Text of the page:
spec by example ruby framework

posted Feb 16, 2012, 4:02 AM by Jean-Michel Garnier   [ updated Mar 11, 2013, 6:45 AM ]


This is my first blog post in 2 years, so bare with me. Not sure about google sites as a blogging platform though ...


  • cucumber features have an high maintenance cost.
  • Review of potential solutions: codegram' Spinach, elabs' Turnip and coulda.
  • Let's brainstorm and work together towards an elegant solution;)

    About me

    I am a ruby developer and a part time Agile Coach. I have been evangelizing about User Acceptance Testing aka "Specification by Example" with cucumber since 2008. My biggest project involving cucumber happened inside a btw 2009..2010. We used it to communicate with the Product Owners and run acceptance tests (a 30 minutes build without parallel_tests). I aslo wrote courgette, a Rails engine to browse features. If you want to know more, I recommend you follow @gojkoadzic and buy his book "Specifications by example" or even better see him live at a conference: he is a real performer;)

    cucumber features have an high maintenance cost.

    I have felt the pain in 3 different projects - I am about to tear into parts my t-shirt with a giant cuke icon - it's time to move on!

    It seems that I am not the only one;)

"Where exactly should I put my step definitions? What if they're corelated - can I abstract them in a simple way? Can I reuse them across projects? Could I even test them?
With cucumber, you usually run into this kind of situations and there's no easy way to get over it. You should use better step file namings perhaps? Create some methods that live next to each other in the cucumber World? Nah, it just doesn't feel good.

Josep Jaume Rey, 21st of October 2011

"In the beginning, it was fantastic, the overhead of Cucumber was gone, we were insanely productive. But over time, cracks appeared. As the projects grew larger, the tests became more and more difficult to maintain.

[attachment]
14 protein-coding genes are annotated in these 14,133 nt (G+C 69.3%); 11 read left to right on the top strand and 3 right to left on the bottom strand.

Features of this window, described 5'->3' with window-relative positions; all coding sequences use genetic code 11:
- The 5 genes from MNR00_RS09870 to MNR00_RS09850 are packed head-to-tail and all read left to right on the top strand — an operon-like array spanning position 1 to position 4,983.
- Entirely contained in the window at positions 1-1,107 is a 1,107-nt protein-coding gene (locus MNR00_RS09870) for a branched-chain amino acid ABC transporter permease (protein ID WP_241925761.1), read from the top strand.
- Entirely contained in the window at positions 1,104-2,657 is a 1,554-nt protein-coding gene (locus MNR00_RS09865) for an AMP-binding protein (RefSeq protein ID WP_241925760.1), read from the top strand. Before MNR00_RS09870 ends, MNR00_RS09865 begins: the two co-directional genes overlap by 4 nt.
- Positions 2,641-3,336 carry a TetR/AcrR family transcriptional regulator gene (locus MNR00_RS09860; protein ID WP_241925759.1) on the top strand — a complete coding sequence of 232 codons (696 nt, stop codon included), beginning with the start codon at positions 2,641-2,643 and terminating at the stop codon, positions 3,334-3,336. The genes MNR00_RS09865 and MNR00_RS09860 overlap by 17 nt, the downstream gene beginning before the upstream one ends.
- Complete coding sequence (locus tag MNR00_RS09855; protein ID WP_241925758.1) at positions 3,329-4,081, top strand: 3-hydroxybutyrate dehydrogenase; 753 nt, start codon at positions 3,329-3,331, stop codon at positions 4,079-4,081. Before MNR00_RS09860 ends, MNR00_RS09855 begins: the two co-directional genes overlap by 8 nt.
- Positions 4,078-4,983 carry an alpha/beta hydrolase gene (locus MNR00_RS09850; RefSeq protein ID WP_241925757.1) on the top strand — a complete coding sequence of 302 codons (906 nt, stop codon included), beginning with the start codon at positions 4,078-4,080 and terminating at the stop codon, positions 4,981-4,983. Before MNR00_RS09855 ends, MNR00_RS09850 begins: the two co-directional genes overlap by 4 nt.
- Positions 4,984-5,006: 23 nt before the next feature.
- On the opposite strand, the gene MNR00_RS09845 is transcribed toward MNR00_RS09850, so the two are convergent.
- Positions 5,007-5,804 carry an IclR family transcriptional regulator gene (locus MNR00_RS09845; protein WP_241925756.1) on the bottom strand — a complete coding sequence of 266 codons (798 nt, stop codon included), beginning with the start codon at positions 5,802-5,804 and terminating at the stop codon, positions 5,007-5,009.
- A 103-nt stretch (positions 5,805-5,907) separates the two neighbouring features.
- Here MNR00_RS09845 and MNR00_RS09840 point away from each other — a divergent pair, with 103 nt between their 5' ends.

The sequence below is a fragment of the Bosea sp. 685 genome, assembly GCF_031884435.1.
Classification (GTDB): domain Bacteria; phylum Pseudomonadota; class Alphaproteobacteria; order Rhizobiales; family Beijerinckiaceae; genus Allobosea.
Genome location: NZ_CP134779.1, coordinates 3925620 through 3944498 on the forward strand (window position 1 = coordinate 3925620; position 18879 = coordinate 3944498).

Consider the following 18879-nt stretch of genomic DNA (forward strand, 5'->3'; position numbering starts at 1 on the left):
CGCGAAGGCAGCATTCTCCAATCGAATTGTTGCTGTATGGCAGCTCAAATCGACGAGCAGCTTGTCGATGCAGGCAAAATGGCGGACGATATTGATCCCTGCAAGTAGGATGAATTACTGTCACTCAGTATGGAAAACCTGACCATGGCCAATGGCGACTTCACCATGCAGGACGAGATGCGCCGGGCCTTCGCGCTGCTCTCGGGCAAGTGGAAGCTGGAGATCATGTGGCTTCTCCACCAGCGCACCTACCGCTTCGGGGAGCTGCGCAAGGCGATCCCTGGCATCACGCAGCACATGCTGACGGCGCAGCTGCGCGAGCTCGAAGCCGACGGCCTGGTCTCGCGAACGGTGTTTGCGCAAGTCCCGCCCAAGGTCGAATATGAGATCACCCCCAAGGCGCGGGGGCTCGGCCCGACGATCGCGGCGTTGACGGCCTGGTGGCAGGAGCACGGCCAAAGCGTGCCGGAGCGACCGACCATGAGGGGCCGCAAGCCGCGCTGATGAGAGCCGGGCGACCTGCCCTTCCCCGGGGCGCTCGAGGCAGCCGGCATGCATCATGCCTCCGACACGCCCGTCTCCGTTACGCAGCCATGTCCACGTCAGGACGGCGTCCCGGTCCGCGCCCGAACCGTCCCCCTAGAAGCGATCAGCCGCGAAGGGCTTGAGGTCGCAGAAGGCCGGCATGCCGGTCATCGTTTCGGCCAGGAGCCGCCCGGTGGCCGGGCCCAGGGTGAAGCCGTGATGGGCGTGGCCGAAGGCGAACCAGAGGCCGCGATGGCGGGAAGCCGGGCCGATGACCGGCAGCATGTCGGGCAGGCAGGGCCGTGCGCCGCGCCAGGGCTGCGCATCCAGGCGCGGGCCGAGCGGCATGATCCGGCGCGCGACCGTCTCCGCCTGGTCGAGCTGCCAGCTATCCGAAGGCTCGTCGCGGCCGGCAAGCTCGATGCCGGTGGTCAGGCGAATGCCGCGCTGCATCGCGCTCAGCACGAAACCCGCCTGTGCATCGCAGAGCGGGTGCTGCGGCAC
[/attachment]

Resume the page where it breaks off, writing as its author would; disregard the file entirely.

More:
Jonas Nicklas, 17th of November 2011

    My 2 main concerns:
  • readability. In a complex project, you constantly have to switch btw 2-5 screens to be able to read all the step definitions of a given scenario. And I agree with both Josep and Jonas, Regular expressions are a pain and make it even harder to read.
  • slowness. In 2010, I attended a talk by @josephwilk about scaling cucumber tests. At some point, he suggested running the cukes in parallel on EC2, for a very expensive cost. Cucumber code base is huge, it takes some time to load and run. Parsing plain text features has a cost, even with a C based parser. As a TDD & BDD practitioner, I get depressed if I have to wait for too long when running a test, I loose focus and ... ultimately I have to admit my productivity is affected.
rspec-set or before :all to faster unit tests. There is no equivalent in cuke & co.

    Review of potential solutions: codegram' Spinach, elabs' Turnipand coulda.

Note: I haven't used these libraries in real projects.

    Both Spinach and Turnip only run on ruby 1.9. 

    Both use plain text features a la cucumber, parsing it with Gherkin for Turnip and a gherkin-ruby for Spinach, which unfortunately only supports english at the moment. This is an issue, as an Agile coach living in non-english speaking country (France!), I want to write features in my native tongue.

    Turnip has global steps but it is possible to scope them using tags. In Spinach, each feature has its own steps (so no more global steps). That solves the problem of steps madness.

    Both have dropped regular expressions! Bravo:) In Turnip, you can however use placeholders in your step definitions, like this:

step "there is a monster called :name" do |name|